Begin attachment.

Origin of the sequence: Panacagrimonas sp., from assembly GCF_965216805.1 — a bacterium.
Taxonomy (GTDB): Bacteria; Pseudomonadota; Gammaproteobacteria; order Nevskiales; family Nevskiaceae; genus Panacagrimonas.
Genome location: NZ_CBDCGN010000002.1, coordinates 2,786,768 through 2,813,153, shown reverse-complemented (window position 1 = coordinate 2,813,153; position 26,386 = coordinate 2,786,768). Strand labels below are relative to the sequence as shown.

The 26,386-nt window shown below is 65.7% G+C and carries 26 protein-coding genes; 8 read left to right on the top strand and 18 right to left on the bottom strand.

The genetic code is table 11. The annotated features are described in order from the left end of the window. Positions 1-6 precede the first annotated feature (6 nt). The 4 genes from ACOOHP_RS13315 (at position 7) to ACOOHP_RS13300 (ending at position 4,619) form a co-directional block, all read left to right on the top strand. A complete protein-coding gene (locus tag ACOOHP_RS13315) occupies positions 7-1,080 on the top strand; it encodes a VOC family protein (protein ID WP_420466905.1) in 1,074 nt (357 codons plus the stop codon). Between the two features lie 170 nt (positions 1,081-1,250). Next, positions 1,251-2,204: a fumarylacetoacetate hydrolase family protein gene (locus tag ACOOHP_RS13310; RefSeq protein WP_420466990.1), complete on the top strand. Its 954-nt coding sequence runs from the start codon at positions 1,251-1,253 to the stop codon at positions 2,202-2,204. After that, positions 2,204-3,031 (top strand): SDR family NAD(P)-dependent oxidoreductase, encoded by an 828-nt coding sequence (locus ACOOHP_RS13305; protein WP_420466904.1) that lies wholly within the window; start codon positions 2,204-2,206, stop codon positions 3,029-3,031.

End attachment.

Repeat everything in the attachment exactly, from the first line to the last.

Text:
Origin of the sequence: Panacagrimonas sp., from assembly GCF_965216805.1 — a bacterium.
Taxonomy (GTDB): Bacteria; Pseudomonadota; Gammaproteobacteria; order Nevskiales; family Nevskiaceae; genus Panacagrimonas.
Genome location: NZ_CBDCGN010000002.1, coordinates 2,786,768 through 2,813,153, shown reverse-complemented (window position 1 = coordinate 2,813,153; position 26,386 = coordinate 2,786,768). Strand labels below are relative to the sequence as shown.

The 26,386-nt window shown below is 65.7% G+C and carries 26 protein-coding genes; 8 read left to right on the top strand and 18 right to left on the bottom strand.

The genetic code is table 11. The annotated features are described in order from the left end of the window. Positions 1-6 precede the first annotated feature (6 nt). The 4 genes from ACOOHP_RS13315 (at position 7) to ACOOHP_RS13300 (ending at position 4,619) form a co-directional block, all read left to right on the top strand. A complete protein-coding gene (locus tag ACOOHP_RS13315) occupies positions 7-1,080 on the top strand; it encodes a VOC family protein (protein ID WP_420466905.1) in 1,074 nt (357 codons plus the stop codon). Between the two features lie 170 nt (positions 1,081-1,250). Next, positions 1,251-2,204: a fumarylacetoacetate hydrolase family protein gene (locus tag ACOOHP_RS13310; RefSeq protein WP_420466990.1), complete on the top strand. Its 954-nt coding sequence runs from the start codon at positions 1,251-1,253 to the stop codon at positions 2,202-2,204. After that, positions 2,204-3,031 (top strand): SDR family NAD(P)-dependent oxidoreductase, encoded by an 828-nt coding sequence (locus ACOOHP_RS13305; protein WP_420466904.1) that lies wholly within the window; start codon positions 2,204-2,206, stop codon positions 3,029-3,031.